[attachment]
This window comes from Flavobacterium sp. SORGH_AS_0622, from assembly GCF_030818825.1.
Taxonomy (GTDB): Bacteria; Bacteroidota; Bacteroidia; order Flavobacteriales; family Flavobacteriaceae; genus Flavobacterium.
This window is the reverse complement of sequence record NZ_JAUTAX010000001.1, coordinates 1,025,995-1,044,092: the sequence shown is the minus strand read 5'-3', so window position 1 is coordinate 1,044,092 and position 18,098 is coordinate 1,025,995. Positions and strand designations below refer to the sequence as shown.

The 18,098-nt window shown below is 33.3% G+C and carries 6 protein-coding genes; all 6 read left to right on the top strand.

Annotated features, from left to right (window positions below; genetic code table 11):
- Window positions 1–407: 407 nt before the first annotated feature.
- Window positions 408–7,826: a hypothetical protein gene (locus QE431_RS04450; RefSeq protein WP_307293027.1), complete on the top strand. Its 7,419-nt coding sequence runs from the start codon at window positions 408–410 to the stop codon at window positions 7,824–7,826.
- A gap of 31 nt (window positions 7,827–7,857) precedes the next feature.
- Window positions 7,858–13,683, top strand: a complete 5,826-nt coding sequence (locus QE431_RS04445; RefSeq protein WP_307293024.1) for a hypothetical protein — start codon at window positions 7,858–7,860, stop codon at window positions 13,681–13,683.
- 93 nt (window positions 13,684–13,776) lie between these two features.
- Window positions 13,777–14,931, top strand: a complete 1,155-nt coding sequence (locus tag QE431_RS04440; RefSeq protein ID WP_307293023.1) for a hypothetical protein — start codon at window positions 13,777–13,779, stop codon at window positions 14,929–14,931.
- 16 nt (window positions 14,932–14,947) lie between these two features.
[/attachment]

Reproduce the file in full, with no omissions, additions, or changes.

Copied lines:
This window comes from Flavobacterium sp. SORGH_AS_0622, from assembly GCF_030818825.1.
Taxonomy (GTDB): Bacteria; Bacteroidota; Bacteroidia; order Flavobacteriales; family Flavobacteriaceae; genus Flavobacterium.
This window is the reverse complement of sequence record NZ_JAUTAX010000001.1, coordinates 1,025,995-1,044,092: the sequence shown is the minus strand read 5'-3', so window position 1 is coordinate 1,044,092 and position 18,098 is coordinate 1,025,995. Positions and strand designations below refer to the sequence as shown.

The 18,098-nt window shown below is 33.3% G+C and carries 6 protein-coding genes; all 6 read left to right on the top strand.

Annotated features, from left to right (window positions below; genetic code table 11):
- Window positions 1–407: 407 nt before the first annotated feature.
- Window positions 408–7,826: a hypothetical protein gene (locus QE431_RS04450; RefSeq protein WP_307293027.1), complete on the top strand. Its 7,419-nt coding sequence runs from the start codon at window positions 408–410 to the stop codon at window positions 7,824–7,826.
- A gap of 31 nt (window positions 7,827–7,857) precedes the next feature.
- Window positions 7,858–13,683, top strand: a complete 5,826-nt coding sequence (locus QE431_RS04445; RefSeq protein WP_307293024.1) for a hypothetical protein — start codon at window positions 7,858–7,860, stop codon at window positions 13,681–13,683.
- 93 nt (window positions 13,684–13,776) lie between these two features.
- Window positions 13,777–14,931, top strand: a complete 1,155-nt coding sequence (locus tag QE431_RS04440; RefSeq protein ID WP_307293023.1) for a hypothetical protein — start codon at window positions 13,777–13,779, stop codon at window positions 14,929–14,931.
- 16 nt (window positions 14,932–14,947) lie between these two features.